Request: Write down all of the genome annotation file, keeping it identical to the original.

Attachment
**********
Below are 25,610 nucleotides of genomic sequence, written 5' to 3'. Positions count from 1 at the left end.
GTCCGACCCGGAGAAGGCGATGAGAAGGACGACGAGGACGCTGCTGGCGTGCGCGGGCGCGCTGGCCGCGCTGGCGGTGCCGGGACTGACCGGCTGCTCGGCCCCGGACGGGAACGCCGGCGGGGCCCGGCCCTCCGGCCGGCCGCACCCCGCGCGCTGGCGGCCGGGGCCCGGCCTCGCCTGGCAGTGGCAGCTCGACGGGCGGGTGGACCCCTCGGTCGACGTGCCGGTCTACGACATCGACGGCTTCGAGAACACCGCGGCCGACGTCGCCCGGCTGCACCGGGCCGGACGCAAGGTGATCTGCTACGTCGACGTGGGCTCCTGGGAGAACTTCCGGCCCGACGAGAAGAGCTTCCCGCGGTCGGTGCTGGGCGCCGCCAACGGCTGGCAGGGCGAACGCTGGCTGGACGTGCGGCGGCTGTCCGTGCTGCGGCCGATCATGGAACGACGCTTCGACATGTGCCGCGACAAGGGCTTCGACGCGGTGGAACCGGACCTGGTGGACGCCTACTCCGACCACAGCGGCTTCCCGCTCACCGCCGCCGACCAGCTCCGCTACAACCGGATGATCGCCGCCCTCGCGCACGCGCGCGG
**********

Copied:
Below are 25,610 nucleotides of genomic sequence, written 5' to 3'. Positions count from 1 at the left end.
GTCCGACCCGGAGAAGGCGATGAGAAGGACGACGAGGACGCTGCTGGCGTGCGCGGGCGCGCTGGCCGCGCTGGCGGTGCCGGGACTGACCGGCTGCTCGGCCCCGGACGGGAACGCCGGCGGGGCCCGGCCCTCCGGCCGGCCGCACCCCGCGCGCTGGCGGCCGGGGCCCGGCCTCGCCTGGCAGTGGCAGCTCGACGGGCGGGTGGACCCCTCGGTCGACGTGCCGGTCTACGACATCGACGGCTTCGAGAACACCGCGGCCGACGTCGCCCGGCTGCACCGGGCCGGACGCAAGGTGATCTGCTACGTCGACGTGGGCTCCTGGGAGAACTTCCGGCCCGACGAGAAGAGCTTCCCGCGGTCGGTGCTGGGCGCCGCCAACGGCTGGCAGGGCGAACGCTGGCTGGACGTGCGGCGGCTGTCCGTGCTGCGGCCGATCATGGAACGACGCTTCGACATGTGCCGCGACAAGGGCTTCGACGCGGTGGAACCGGACCTGGTGGACGCCTACTCCGACCACAGCGGCTTCCCGCTCACCGCCGCCGACCAGCTCCGCTACAACCGGATGATCGCCGCCCTCGCGCACGCGCGCGG